The collaborative development strategy will see Nokia adopt Windows Phone as its principal smartphone platform, eventually ceasing the development of its own Symbian and MeeGo systems.
"Nokia and Microsoft will combine our strengths to deliver an ecosystem with unrivalled global reach and scale. It's now a three-horse race," said Nokia president and CEO Stephen Elop at a joint news conference in London.
In the mobile industry, an ecosystem is the association of both hardware (Nokia) and software developers, as well as application makers, e-commerce, multimedia services, advertising and social applications.
This means that Nokia and Microsoft will combine all their services and apps, including Microsoft's search engine Bing, in the launch of their new phones, which investors are not expecting before next year.
Investors, however, are seemingly unimpressed with the news, as Nokia's shares were down more than 13% on Friday to $9.4 as of 12:45pm EST. This is reportedly to do with Elop saying there are "significant uncertainties" over how the partnership with Microsoft will affect the Finnish company's financial results.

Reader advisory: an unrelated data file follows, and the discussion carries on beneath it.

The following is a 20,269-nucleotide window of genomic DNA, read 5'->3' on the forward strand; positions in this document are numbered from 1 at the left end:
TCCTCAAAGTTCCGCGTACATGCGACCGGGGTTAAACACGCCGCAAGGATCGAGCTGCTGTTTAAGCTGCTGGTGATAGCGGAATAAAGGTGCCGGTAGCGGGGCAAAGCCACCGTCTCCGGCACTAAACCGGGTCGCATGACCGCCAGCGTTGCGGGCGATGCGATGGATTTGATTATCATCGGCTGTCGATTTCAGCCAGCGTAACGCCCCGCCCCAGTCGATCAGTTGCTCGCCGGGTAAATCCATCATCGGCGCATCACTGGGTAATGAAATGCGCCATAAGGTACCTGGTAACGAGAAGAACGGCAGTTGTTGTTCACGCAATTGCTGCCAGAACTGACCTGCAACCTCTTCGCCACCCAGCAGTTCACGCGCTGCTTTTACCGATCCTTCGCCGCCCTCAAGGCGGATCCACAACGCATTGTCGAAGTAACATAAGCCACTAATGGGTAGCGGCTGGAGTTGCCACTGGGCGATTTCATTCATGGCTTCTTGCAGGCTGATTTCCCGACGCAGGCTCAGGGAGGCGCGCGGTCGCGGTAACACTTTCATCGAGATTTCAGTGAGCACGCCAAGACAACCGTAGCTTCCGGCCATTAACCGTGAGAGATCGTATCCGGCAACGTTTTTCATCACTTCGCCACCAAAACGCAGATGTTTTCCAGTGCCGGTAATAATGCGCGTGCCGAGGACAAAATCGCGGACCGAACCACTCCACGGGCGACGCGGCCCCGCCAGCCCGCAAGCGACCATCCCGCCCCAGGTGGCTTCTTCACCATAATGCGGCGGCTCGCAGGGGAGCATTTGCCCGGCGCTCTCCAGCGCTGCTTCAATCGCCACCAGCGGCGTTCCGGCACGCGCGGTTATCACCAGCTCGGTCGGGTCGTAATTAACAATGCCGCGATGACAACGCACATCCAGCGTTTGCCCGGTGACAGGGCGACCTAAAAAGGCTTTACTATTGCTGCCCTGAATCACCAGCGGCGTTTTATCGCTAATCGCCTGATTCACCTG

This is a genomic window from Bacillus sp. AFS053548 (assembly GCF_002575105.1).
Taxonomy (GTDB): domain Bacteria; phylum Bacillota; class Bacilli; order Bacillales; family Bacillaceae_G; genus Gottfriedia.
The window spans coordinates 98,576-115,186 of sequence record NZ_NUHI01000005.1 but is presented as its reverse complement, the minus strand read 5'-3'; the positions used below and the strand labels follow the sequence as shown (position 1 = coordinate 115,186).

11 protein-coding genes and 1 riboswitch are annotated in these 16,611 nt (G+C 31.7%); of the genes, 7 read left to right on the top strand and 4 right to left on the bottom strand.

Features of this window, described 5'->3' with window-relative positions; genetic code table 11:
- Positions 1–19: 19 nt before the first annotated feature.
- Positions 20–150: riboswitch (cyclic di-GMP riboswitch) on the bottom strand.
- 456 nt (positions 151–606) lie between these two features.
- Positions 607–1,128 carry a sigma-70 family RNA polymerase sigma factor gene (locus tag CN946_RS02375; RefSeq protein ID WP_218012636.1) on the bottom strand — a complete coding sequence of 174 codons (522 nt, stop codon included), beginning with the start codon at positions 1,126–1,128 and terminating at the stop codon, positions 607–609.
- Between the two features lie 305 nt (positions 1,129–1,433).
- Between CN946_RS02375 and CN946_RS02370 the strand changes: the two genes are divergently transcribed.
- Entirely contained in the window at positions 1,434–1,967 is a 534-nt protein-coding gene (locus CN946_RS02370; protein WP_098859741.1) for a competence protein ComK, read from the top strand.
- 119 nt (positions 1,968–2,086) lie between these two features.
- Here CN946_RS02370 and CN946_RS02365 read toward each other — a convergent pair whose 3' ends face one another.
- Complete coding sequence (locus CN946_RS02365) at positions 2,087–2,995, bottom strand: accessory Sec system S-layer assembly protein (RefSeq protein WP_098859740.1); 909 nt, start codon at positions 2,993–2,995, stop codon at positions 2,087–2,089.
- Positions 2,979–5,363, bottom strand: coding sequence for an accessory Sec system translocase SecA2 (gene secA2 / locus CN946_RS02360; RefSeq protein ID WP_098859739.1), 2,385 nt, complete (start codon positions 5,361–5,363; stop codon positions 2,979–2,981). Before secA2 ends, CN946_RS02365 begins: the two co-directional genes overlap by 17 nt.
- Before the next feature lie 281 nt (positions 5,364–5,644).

According to reports, Elop also said that there would be "substantial reductions in employment" accross various parts of the world, and that Nokia will be reducing its research and development budget.
Nokia once dominated the smartphone market, but has suffered in the face of tough competition from Apple's Iphones and Google's Android. Nokia's market share in the fourth quarter dropped from 38.6% in 2009 to 28% in 2010, according to research firm International Data Corporation.